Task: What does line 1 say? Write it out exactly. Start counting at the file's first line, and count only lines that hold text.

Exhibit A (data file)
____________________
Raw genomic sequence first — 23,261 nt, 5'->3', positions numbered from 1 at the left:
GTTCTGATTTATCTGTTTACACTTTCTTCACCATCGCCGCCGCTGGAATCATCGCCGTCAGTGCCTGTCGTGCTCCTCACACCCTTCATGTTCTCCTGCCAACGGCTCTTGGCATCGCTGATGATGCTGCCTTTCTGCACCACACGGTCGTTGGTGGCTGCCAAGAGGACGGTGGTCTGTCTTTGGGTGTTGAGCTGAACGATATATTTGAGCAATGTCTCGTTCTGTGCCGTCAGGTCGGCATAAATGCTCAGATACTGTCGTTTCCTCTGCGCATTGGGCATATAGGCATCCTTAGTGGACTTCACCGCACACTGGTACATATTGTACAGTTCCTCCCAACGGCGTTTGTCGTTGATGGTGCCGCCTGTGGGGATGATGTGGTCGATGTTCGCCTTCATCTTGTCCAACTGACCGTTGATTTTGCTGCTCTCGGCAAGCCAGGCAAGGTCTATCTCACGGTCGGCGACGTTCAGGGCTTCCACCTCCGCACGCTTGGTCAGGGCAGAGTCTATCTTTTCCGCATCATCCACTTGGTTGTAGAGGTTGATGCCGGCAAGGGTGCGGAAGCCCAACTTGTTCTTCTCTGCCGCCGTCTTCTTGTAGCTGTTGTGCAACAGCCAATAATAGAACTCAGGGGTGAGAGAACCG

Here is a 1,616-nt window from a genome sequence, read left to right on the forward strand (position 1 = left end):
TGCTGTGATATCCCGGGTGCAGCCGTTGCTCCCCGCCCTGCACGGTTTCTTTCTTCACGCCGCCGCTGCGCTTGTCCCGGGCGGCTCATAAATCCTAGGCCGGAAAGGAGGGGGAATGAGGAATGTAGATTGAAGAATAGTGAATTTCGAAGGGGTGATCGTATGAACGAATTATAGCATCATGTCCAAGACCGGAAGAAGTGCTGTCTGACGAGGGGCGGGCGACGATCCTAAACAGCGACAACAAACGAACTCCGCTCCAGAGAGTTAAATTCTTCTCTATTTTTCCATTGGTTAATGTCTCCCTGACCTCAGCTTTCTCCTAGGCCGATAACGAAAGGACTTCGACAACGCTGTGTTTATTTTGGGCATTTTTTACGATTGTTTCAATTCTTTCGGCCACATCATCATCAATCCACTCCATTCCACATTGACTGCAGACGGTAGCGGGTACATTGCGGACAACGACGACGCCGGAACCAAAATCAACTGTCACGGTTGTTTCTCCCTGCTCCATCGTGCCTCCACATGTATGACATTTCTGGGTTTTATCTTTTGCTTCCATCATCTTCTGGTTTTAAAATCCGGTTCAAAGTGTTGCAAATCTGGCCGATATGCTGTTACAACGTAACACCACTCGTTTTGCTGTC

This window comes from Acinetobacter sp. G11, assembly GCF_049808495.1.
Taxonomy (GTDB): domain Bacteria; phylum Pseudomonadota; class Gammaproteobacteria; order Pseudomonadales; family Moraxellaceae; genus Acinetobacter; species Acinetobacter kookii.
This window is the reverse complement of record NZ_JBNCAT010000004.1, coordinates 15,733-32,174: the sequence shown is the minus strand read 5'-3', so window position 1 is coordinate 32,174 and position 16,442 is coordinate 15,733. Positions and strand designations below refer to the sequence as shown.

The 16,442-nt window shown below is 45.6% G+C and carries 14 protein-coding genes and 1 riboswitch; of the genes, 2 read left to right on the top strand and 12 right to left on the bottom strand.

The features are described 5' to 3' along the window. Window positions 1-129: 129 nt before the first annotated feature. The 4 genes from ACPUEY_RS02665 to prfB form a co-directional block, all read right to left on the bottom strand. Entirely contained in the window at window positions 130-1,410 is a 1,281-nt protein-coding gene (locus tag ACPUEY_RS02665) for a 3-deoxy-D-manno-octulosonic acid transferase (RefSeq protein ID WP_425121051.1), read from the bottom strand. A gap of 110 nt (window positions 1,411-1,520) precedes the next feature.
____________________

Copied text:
Raw genomic sequence first — 23,261 nt, 5'->3', positions numbered from 1 at the left: